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J Virol. 1984 Mar;49(3):686-91.

Mechanism of RNA primer removal by the RNase H activity of avian myeloblastosis virus reverse transcriptase.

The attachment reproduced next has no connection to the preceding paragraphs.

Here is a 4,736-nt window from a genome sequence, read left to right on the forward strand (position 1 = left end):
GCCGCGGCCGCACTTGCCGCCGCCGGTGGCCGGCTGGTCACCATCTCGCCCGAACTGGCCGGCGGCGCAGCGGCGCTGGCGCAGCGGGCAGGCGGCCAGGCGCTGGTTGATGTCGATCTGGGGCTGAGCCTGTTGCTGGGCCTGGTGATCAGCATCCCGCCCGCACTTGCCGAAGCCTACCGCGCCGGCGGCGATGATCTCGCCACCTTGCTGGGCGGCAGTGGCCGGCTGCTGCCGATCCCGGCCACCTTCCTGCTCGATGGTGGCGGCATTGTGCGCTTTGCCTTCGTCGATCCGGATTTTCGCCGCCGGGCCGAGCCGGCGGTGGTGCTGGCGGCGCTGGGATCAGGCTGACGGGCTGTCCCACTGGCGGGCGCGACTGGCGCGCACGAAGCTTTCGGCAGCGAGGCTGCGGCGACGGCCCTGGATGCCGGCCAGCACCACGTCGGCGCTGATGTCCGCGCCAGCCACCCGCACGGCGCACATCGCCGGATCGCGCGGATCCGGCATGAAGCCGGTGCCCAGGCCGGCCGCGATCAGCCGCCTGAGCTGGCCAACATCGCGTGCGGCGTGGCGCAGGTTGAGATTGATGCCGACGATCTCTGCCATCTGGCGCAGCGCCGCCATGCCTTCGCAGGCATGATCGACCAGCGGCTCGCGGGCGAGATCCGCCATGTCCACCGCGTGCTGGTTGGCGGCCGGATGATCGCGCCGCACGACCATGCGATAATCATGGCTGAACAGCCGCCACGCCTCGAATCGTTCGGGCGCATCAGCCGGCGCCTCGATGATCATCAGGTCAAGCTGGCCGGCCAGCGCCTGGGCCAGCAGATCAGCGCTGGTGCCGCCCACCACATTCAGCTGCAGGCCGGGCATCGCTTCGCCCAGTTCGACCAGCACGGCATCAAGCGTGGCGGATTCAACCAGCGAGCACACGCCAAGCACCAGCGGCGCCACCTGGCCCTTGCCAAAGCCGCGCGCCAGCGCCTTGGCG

The single-stranded DNA containing the Moloney murine leukemia virus origin for plus-strand synthesis was cloned in M13mp2 and used as a template for avian myeloblastosis virus reverse transcriptase in the presence of Moloney RNA which had been treated with pancreatic RNase A. The RNA pieces containing the polypurine stretch near the plus-strand origin were processed, presumably by RNase H, to generate primers for DNA synthesis which initiated both at the correct origin site and at one nucleotide downstream from the correct site. Approximately 50% of the labeled DNA fragments synthesized under these conditions retained the priming RNA on their 5' ends. When the isolated fragments were hybridized back to the template DNA and again treated with the reverse transcriptase, all of the RNA was removed from the labeled DNA. By using 5'-end-labeled pancreatic RNase A-resistant fragments, it was possible to show that the RNA primers were removed intact. It appears from these results that the RNase H activity associated with the enzyme shows a preference for cutting at the junction between the RNA and DNA moieties of such complexes and therefore is ideally suited for removing RNA primers.

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